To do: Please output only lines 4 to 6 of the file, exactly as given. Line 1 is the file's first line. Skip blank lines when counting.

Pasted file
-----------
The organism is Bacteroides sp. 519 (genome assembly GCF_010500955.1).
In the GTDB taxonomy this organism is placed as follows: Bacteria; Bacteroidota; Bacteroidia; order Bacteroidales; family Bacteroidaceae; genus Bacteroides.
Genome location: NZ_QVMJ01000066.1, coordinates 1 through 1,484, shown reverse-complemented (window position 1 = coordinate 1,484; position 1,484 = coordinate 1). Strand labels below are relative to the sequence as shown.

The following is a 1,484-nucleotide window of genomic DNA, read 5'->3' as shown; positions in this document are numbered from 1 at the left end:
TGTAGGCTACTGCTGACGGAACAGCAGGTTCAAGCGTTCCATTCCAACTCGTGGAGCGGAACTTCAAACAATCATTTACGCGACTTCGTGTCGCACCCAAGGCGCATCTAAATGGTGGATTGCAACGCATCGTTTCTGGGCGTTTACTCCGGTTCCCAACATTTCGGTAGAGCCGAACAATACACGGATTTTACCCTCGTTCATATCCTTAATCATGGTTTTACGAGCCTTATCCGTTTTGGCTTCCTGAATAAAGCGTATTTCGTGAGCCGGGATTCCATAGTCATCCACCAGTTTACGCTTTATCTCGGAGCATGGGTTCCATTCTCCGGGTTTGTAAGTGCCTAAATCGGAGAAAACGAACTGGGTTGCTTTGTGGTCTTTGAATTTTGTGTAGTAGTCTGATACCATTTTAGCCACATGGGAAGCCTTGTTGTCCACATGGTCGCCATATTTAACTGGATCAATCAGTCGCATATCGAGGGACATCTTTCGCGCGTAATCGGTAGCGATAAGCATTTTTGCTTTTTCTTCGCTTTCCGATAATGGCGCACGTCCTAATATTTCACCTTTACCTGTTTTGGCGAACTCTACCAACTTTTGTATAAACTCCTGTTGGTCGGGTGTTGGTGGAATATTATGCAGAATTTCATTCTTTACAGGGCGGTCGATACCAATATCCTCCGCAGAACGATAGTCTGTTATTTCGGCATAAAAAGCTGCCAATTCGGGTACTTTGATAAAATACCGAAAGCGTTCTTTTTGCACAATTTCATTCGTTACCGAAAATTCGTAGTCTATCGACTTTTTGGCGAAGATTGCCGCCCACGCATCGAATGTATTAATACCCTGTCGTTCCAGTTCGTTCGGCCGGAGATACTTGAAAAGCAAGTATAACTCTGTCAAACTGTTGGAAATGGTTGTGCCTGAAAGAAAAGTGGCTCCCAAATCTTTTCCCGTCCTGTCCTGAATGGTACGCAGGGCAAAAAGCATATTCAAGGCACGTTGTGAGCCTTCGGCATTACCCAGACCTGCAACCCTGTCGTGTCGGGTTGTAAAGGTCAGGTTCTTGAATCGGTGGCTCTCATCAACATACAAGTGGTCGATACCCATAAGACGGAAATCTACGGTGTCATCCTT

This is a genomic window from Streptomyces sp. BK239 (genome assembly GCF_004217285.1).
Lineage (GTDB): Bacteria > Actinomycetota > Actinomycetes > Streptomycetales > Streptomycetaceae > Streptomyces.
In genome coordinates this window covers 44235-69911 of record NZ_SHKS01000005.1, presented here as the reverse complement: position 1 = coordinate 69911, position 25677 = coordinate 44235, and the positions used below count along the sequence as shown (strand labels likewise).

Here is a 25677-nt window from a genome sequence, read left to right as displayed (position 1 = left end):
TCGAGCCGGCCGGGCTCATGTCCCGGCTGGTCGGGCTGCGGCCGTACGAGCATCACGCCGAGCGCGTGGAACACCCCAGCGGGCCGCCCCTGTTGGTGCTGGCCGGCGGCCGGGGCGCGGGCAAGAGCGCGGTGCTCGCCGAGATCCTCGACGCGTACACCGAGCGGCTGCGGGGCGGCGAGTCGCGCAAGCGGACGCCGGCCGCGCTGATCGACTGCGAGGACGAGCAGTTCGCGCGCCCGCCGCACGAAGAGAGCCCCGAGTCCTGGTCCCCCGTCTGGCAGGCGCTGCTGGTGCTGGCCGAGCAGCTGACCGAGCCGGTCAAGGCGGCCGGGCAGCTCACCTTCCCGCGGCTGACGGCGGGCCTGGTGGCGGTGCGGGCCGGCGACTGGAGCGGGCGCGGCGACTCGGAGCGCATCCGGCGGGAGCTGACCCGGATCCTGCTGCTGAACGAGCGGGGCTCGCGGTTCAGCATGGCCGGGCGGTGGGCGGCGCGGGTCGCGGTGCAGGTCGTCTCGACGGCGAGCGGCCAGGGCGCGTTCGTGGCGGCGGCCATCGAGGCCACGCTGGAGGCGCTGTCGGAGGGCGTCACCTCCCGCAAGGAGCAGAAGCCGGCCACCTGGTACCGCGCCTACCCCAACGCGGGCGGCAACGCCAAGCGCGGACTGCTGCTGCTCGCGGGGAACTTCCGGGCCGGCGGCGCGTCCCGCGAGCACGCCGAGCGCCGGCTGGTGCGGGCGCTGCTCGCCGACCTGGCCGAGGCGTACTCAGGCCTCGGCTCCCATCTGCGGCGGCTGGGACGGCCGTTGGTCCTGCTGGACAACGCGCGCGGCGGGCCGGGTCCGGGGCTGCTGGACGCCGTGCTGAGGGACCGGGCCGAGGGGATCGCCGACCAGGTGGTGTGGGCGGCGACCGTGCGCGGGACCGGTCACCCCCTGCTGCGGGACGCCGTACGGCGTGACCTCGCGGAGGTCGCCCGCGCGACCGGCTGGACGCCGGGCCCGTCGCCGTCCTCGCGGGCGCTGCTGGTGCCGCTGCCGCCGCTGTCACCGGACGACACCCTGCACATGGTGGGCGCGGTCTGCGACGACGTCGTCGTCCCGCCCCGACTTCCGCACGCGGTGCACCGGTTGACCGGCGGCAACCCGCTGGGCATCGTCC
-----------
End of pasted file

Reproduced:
The following is a 1,484-nucleotide window of genomic DNA, read 5'->3' as shown; positions in this document are numbered from 1 at the left end:
TGTAGGCTACTGCTGACGGAACAGCAGGTTCAAGCGTTCCATTCCAACTCGTGGAGCGGAACTTCAAACAATCATTTACGCGACTTCGTGTCGCACCCAAGGCGCATCTAAATGGTGGATTGCAACGCATCGTTTCTGGGCGTTTACTCCGGTTCCCAACATTTCGGTAGAGCCGAACAATACACGGATTTTACCCTCGTTCATATCCTTAATCATGGTTTTACGAGCCTTATCCGTTTTGGCTTCCTGAATAAAGCGTATTTCGTGAGCCGGGATTCCATAGTCATCCACCAGTTTACGCTTTATCTCGGAGCATGGGTTCCATTCTCCGGGTTTGTAAGTGCCTAAATCGGAGAAAACGAACTGGGTTGCTTTGTGGTCTTTGAATTTTGTGTAGTAGTCTGATACCATTTTAGCCACATGGGAAGCCTTGTTGTCCACATGGTCGCCATATTTAACTGGATCAATCAGTCGCATATCGAGGGACATCTTTCGCGCGTAATCGGTAGCGATAAGCATTTTTGCTTTTTCTTCGCTTTCCGATAATGGCGCACGTCCTAATATTTCACCTTTACCTGTTTTGGCGAACTCTACCAACTTTTGTATAAACTCCTGTTGGTCGGGTGTTGGTGGAATATTATGCAGAATTTCATTCTTTACAGGGCGGTCGATACCAATATCCTCCGCAGAACGATAGTCTGTTATTTCGGCATAAAAAGCTGCCAATTCGGGTACTTTGATAAAATACCGAAAGCGTTCTTTTTGCACAATTTCATTCGTTACCGAAAATTCGTAGTCTATCGACTTTTTGGCGAAGATTGCCGCCCACGCATCGAATGTATTAATACCCTGTCGTTCCAGTTCGTTCGGCCGGAGATACTTGAAAAGCAAGTATAACTCTGTCAAACTGTTGGAAATGGTTGTGCCTGAAAGAAAAGTGGCTCCCAAATCTTTTCCCGTCCTGTCCTGAATGGTACGCAGGGCAAAAAGCATATTCAAGGCACGTTGTGAGCCTTCGGCATTACCCAGACCTGCAACCCTGTCGTGTCGGGTTGTAAAGGTCAGGTTCTTGAATCGGTGGCTCTCATCAACATACAAGTGGTCGATACCCATAAGACGGAAATCTACGGTGTCATCCTT

This is a genomic window from Streptomyces sp. BK239 (genome assembly GCF_004217285.1).